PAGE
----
681. The bank is not permitted to pledge, directly or indirectly, any
of its notes of circulation, for the purpose of procuring money to be
paid in on its capital stock or to be used in its banking operations ; nor


is it permitted to use its circulating notes, in any manner or form, to
create or increase its capital stock. Ibid, 37.

682. Neither the bank nor any member thereof is permitted to*
withdraw, nor permitted to be withdrawn, either in the form of dividends-
or otherwise, any portion of its capital. And if any losses are sus-
tained by the bank, which are equal to or exceed its undivided profits-
then on had, then no dividend can be made. No dividend can be de-
clared to an amount greater than its net profits on hand, after deduct-
ing from such profits the losses and bad debts. All debts due the
bank, on which interest is past due and unpaid for the period of six
months, unless the debts are well secured, and in process of collection,
are to be counted as bad debts in making this computation. Ibid, 38.

683. The bank is not permitted to pay out on loans or discounts, or
in purchasing bills of exchange, or in payment of deposits, or in any
other mode to pay or put in circulation, the notes of any bank or bank-
ing association, which notes are not at such time receivable, at par, on
deposit, and in payment of debts by the association which has paid out
or put in circulation the said notes ; nor is it permitted to put in cir-
culation the notes of any bank which does not redeem its paper in law-
ful money of the United States. Ibid, 39.

684. It is the duty of the bank to keep at all times a full and
correct list of the names and residences of all its shareholders, with
the number of shares owned by each. This list is to be open during
business hours to the inspection of its shareholders and creditors, and
the proper taxing officers of the state. A copy of this list is to be
transmitted to the comptroller, verified by the oath of the president or
cashier, on the first Monday of each July. Ibid, 40.

685. Where a law of the State where the bank is located provides,
that the cashier shall transmit, to the clerks of the several towns in,
which any of the stockholders of that bank reside, a true list of such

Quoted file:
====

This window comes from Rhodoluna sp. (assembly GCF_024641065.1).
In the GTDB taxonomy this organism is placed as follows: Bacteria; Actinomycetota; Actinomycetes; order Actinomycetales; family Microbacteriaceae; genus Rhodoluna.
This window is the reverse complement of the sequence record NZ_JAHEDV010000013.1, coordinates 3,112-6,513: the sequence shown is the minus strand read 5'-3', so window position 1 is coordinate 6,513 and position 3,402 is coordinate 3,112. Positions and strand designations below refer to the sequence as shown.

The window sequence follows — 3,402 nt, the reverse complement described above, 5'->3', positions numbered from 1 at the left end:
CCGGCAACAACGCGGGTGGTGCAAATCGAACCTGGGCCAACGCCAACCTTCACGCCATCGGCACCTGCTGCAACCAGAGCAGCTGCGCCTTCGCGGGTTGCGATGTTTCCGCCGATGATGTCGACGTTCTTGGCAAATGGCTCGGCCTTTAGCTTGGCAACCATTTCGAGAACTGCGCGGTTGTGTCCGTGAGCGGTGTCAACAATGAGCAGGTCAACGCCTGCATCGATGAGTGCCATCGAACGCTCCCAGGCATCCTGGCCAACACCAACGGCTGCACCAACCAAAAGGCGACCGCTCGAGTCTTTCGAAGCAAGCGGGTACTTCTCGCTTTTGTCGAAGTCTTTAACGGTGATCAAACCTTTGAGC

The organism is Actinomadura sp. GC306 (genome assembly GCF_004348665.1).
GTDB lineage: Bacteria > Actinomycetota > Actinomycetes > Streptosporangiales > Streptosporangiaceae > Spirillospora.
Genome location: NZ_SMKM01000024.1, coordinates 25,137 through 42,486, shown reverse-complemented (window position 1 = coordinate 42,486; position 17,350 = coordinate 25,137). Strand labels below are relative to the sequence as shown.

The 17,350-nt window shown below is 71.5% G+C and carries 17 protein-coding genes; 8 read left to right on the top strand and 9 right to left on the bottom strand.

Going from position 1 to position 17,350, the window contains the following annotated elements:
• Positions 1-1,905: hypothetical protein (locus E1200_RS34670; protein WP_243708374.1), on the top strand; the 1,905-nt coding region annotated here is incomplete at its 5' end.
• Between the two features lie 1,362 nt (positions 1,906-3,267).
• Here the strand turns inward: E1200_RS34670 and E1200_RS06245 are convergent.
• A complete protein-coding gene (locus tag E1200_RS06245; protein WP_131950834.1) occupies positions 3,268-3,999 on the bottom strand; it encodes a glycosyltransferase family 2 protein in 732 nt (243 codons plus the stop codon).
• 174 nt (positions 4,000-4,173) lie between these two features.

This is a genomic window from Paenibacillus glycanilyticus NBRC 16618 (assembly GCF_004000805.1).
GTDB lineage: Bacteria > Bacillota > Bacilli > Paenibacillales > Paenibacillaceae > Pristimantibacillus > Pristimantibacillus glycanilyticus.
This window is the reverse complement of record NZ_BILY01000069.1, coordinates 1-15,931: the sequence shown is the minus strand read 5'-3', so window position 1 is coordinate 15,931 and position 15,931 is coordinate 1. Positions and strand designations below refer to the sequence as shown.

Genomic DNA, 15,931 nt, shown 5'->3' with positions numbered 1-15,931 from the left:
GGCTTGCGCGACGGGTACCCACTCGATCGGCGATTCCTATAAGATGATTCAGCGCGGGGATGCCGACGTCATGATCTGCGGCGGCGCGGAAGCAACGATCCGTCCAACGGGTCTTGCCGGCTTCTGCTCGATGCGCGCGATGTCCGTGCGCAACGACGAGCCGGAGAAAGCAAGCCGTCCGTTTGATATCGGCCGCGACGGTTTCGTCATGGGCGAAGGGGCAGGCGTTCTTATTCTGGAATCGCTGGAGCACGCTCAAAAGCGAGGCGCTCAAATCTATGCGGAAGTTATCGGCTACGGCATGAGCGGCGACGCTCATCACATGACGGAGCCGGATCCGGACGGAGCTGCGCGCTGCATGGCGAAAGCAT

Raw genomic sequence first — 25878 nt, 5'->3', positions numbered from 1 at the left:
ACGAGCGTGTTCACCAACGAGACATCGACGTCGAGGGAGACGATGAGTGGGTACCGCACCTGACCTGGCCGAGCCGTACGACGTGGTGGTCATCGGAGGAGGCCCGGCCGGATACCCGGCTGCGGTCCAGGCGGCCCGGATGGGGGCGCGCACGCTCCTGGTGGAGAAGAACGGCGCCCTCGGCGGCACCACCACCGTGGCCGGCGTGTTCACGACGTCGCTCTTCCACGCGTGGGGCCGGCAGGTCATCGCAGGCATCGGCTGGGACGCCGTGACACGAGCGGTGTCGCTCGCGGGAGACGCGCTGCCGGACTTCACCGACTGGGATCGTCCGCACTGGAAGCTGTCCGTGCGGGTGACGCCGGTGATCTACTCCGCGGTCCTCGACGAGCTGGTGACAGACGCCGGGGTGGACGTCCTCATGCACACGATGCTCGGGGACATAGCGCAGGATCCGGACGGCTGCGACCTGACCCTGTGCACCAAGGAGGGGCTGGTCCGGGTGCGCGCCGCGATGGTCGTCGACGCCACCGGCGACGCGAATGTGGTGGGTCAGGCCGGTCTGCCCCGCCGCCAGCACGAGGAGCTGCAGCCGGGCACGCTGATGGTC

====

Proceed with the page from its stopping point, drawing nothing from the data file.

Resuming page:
stockholders, and a penalty is imposed on the cashier for the neglect of
such duty, the fact that the bank keeps such a list of its stockholders
as is required by act of Congress, and that the list is accessible to the
assessors of the town on application to the bank, will not absolve the
cashier from complying with the requirement of the State law on this
subject, nor mitigate the penalty. Newman v. Wait, 46 Vermont, Feb-
ruary Term, 1874.

686. Shares in national banks are taxable at the place of its loca-
tion by the State in which the bank has its habitat, and that is so,
whether the stockholders are residents or not of that place. Tappan v.
Merchants 1 Nat. Bank of Chicago, Supr. Court of U. S., April, 1874.
Shares of stock in national banks may be taxed by States or muni-
cipal corporations in the place where the bank is situated, and may be
assessed at a higher rate than their par value. They may be assessed
at their market value. Hepburn v. School Directors of Borough of
Carlisle, Penn.; decided by the Sup. Court of U. S. in 1875.


68T. The capital stock of the bank is to be divided into shares of
one hundred dollars each, which are to be considered personal property



and transferable on the books of the bank, in the manner provided by
its article of incorporation ; and every person becoming owner of such
shares by transfer succeeds to all the rights and liabilities of the
vendor ; and no change can be made in the articles of association by
which the rights, remedies or security of existing creditors of the bank
shall be impaired. The shareholders are held individually liable, equally
and rateably, and not one for another, for all contracts and engage-
ments of the bank, to the extent of the amount of their stock therein,
at its par value, in addition to the amount invested in such shares.
Act of 1864, 12.

688. The total liabilities to any bank, of any person, or of any
company, corporation or firm, for money borrowed, including in the
liabilities of a company or firm the liabilities of the several members
thereof, must at no time exceed one-tenth part of the amount of the
capital stock of the bank actually paid in. The discount of bona fide
bills of exchange drawn against actually existing values, and the dis-
count of commercial paper actually owned by the person or persons,
corporation or firm negotiating the same, is not considered as money
borrowed. Ibid, 29.

689. It has been decided by the Supreme Court of Pennsylvania,
in O'Hare v. National Bank, 32 Leg. Intel. 29, that the act of 1864
( 29) does not prevent recovery on securities taken by a national
bank for a loan in excess of one-tenth of its capital, the transaction not
being collusive between the bank and the borrower. The court say :